Sequoia National Park: "The Land of Giants" Awaits Adventurous Kids & Families

Sequoia National Park in California is a true testament to how colossal mother nature can be. The world's most giant trees dwarf their human visitors and make visiting Sequoia National Park a bucket list destination. The Park is an incredible getaway for residents of California and visitors of this iconic West coast state.

More than 600 miles of land make up this state park next to Kings Canyon National Park. From kids and teens to parents and grandparents, entering this national park transports visitors to a unique area known as the "Land of Giants."

Activities for Kids and Parents at Sequoia National Park

Sequoia National Park in the Golden State is the spot to view the park's namesake: Giant sequoia trees. The Park is easily accessible, and oh-so-scenic—parents and children alike will adore this national recreation area. Sightseeing throughout the park is the main reason individuals and families choose to travel here. The environment is unlike any other place on Earth. Visitors often feel as though they've shrunk to ant-size when standing next to the famous sequoias.  

Park guests travel to Sequoia National Park to experience historic landmarks, traverse sequoia groves, participate in ranger-led programs, hit the hiking trails, and more.

Hiking trails like Big Trees Trail, Grant Tree Trail, Moro Rock Trail, and Congress Trail are among the most highly trodden loop trails that the park offers. These hiking and walking trails are manageable for children and adults alike. The paths range from mile hikes to day-long excursions. Park-goers should check for trail suggestions and information at the visitor center upon entrance.

Guests of Sequoia National Park will experience the rare wilderness at every turn. The trails and surrounding area are made up of massive mountains, rocky hills, immense canyons, underground caverns, and of course, the world's largest trees. The climate ranges from sunny, hot highways to cool, shaded sequoia groves within the park. Groves like Giant Forest, Grant Grove, Redwood Mountain Grove, and Muir Grove are specific to this Sierra Nevada region. They only occur between elevations of 4,000 to 8,000 feet above sea level. Don't forget to take photos of the kids standing next to and inside the large trees!

The Hume Lake is accessible to visitors who would like to go fishing or boating within the park. Kids and their parents often fish for rainbow trout and Sacramento sucker—among other aquatic species. Whether fishing or just hanging out by the lakes and streams, the waterfront areas are great spots to visit while at Sequoia National Park.

How to Get to Sequoia National Park

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The Park address is 47050 Generals Highway in Three Rivers, CA 93271. The area is part of California's Tulare County. It is located in the Southern Sierra Nevada region, East of the San Joaquin Valley. Travelers arriving at Sequoia National Park will use the Generals Highways to access historic landmarks, important wilderness areas, education centers, free parking lots, and more.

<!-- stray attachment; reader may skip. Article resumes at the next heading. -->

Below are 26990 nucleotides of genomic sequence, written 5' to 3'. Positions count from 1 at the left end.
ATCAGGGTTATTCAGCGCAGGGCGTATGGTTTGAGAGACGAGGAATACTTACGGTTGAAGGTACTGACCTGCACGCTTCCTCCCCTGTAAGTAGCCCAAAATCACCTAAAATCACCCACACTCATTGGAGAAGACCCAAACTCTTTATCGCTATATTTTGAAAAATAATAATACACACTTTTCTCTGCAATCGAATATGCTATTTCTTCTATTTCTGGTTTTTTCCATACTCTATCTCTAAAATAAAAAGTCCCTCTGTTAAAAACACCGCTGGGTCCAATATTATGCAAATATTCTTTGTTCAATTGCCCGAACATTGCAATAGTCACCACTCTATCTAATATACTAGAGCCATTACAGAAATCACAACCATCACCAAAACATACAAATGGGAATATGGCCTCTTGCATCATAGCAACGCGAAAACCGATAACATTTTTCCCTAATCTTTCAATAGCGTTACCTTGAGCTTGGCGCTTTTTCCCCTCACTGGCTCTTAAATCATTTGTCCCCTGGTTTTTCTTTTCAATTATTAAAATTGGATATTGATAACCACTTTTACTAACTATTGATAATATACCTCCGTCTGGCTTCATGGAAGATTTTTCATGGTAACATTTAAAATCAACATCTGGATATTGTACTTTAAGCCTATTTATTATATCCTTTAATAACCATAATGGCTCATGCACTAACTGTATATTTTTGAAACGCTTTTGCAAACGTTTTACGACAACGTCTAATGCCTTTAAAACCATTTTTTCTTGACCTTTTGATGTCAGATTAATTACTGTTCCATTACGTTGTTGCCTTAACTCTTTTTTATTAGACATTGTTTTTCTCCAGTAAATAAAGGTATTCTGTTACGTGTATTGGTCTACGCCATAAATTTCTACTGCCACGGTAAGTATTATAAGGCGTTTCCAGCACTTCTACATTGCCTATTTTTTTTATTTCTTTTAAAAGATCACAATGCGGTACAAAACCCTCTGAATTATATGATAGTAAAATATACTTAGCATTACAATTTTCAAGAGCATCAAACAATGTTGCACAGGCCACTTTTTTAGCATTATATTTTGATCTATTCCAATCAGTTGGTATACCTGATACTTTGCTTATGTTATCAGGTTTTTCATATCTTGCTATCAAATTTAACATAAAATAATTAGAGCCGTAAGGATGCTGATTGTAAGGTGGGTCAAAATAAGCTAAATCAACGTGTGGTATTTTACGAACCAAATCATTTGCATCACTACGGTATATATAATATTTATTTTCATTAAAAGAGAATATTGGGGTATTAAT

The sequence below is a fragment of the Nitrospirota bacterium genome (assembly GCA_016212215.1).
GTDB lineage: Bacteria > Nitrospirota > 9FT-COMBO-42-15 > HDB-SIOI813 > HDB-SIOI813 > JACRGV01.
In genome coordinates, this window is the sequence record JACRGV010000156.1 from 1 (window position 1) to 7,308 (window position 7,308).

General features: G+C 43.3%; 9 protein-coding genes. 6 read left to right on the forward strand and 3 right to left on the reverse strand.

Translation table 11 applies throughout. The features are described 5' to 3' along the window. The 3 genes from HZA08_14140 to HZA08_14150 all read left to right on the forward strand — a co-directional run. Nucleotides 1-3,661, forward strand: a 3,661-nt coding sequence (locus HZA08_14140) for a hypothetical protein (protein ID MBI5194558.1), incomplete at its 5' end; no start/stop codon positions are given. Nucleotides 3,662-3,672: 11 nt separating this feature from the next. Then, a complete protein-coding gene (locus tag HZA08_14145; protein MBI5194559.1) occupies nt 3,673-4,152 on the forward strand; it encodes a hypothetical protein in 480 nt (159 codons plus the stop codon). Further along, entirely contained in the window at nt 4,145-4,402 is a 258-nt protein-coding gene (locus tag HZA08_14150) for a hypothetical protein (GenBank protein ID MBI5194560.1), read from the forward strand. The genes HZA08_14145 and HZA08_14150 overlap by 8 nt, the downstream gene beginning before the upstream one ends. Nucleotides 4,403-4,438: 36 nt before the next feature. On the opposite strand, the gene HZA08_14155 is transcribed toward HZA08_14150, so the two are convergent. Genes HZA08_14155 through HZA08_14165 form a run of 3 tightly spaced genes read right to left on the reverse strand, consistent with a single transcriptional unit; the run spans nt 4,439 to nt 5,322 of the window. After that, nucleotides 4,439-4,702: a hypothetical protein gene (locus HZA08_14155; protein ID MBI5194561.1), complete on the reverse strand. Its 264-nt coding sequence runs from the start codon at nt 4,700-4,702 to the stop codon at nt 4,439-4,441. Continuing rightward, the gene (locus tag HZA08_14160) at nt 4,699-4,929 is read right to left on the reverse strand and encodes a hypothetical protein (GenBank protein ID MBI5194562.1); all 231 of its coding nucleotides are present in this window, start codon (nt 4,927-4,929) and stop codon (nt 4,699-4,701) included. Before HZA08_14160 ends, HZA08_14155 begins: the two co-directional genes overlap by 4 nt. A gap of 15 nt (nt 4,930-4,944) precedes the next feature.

Sequoia National Park is near areas in California like Fresno and Bakersfield. What's more, the park sits near another popular park known as Death Valley National Park. The park's accessibility to these nearby places makes it an easy stop for one day or one week—whatever fits into the family's schedule.

Planning the Trip

Sequoia National Park is home to various historical landmarks that kids and adults should plan to see during their stay. Tourists exploring this park can take advantage of scenic areas like the Crystal Cave, the Giant Forest, and Moro Rock. The Giant Forest and Grant Grove sequoia forests are home to the largest sequoias on the planet, known as the General Sherman Tree and the General Grant Tree. Families often stop by the Ash Mountain Entrance Sign to get a photo of their traveling party. The sign was constructed in 1935 by the Civilian Conservation Corps (CCC) and features a Native American face carved out of sequoia wood.

Park-goers can learn about the sites they see in the Giant Forest Museum. What's more, the park often hosts free park ranger-led interpretive programs for those who'd like to receive some education during their trip. Kids usually love the junior ranger program, where they can earn a ranger badge after completion.

Sequoia National Park is an easy choice for a day outdoors in a well-kept recreation area for visitors. There are many options to stay in a campsite or in the Wuksachi Lodge for those who'd like more than just day use of the park. The lodge and Lodgepole Village have options for dining, cocktails, and shopping at the gift shops.

Since the early 1900s, travelers have come to Sequoia National Park for a pet-friendly getaway with great accommodations. When it's time for family travel via plane or road trip, head to Sequoia National Park with kids. It's a fun time that outdoor lovers of any age will enjoy.

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